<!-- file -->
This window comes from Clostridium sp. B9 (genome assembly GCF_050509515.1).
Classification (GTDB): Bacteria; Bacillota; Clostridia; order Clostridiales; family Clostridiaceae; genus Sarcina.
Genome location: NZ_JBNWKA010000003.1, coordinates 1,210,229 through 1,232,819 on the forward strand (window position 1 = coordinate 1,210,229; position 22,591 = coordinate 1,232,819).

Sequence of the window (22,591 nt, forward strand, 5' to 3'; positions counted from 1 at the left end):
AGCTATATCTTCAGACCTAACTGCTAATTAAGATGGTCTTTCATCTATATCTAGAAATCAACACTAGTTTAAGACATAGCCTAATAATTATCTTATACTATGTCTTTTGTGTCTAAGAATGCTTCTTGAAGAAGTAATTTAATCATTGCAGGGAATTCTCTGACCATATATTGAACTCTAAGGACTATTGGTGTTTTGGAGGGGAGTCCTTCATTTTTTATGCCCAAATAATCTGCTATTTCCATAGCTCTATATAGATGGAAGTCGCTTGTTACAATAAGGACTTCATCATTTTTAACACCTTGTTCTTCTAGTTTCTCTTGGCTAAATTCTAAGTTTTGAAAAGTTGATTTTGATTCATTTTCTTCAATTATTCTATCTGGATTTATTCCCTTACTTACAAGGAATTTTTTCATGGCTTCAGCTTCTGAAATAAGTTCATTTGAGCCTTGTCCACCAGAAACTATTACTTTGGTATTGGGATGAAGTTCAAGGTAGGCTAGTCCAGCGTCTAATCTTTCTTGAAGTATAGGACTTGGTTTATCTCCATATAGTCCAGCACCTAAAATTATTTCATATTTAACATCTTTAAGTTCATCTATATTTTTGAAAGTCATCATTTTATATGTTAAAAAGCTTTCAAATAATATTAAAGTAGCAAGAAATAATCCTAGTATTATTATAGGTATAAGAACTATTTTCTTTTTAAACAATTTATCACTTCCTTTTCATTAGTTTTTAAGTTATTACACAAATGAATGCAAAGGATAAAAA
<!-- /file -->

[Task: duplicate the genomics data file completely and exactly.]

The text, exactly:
This window comes from Clostridium sp. B9 (genome assembly GCF_050509515.1).
Classification (GTDB): Bacteria; Bacillota; Clostridia; order Clostridiales; family Clostridiaceae; genus Sarcina.
Genome location: NZ_JBNWKA010000003.1, coordinates 1,210,229 through 1,232,819 on the forward strand (window position 1 = coordinate 1,210,229; position 22,591 = coordinate 1,232,819).

Sequence of the window (22,591 nt, forward strand, 5' to 3'; positions counted from 1 at the left end):
AGCTATATCTTCAGACCTAACTGCTAATTAAGATGGTCTTTCATCTATATCTAGAAATCAACACTAGTTTAAGACATAGCCTAATAATTATCTTATACTATGTCTTTTGTGTCTAAGAATGCTTCTTGAAGAAGTAATTTAATCATTGCAGGGAATTCTCTGACCATATATTGAACTCTAAGGACTATTGGTGTTTTGGAGGGGAGTCCTTCATTTTTTATGCCCAAATAATCTGCTATTTCCATAGCTCTATATAGATGGAAGTCGCTTGTTACAATAAGGACTTCATCATTTTTAACACCTTGTTCTTCTAGTTTCTCTTGGCTAAATTCTAAGTTTTGAAAAGTTGATTTTGATTCATTTTCTTCAATTATTCTATCTGGATTTATTCCCTTACTTACAAGGAATTTTTTCATGGCTTCAGCTTCTGAAATAAGTTCATTTGAGCCTTGTCCACCAGAAACTATTACTTTGGTATTGGGATGAAGTTCAAGGTAGGCTAGTCCAGCGTCTAATCTTTCTTGAAGTATAGGACTTGGTTTATCTCCATATAGTCCAGCACCTAAAATTATTTCATATTTAACATCTTTAAGTTCATCTATATTTTTGAAAGTCATCATTTTATATGTTAAAAAGCTTTCAAATAATATTAAAGTAGCAAGAAATAATCCTAGTATTATTATAGGTATAAGAACTATTTTCTTTTTAAACAATTTATCACTTCCTTTTCATTAGTTTTTAAGTTATTACACAAATGAATGCAAAGGATAAAAA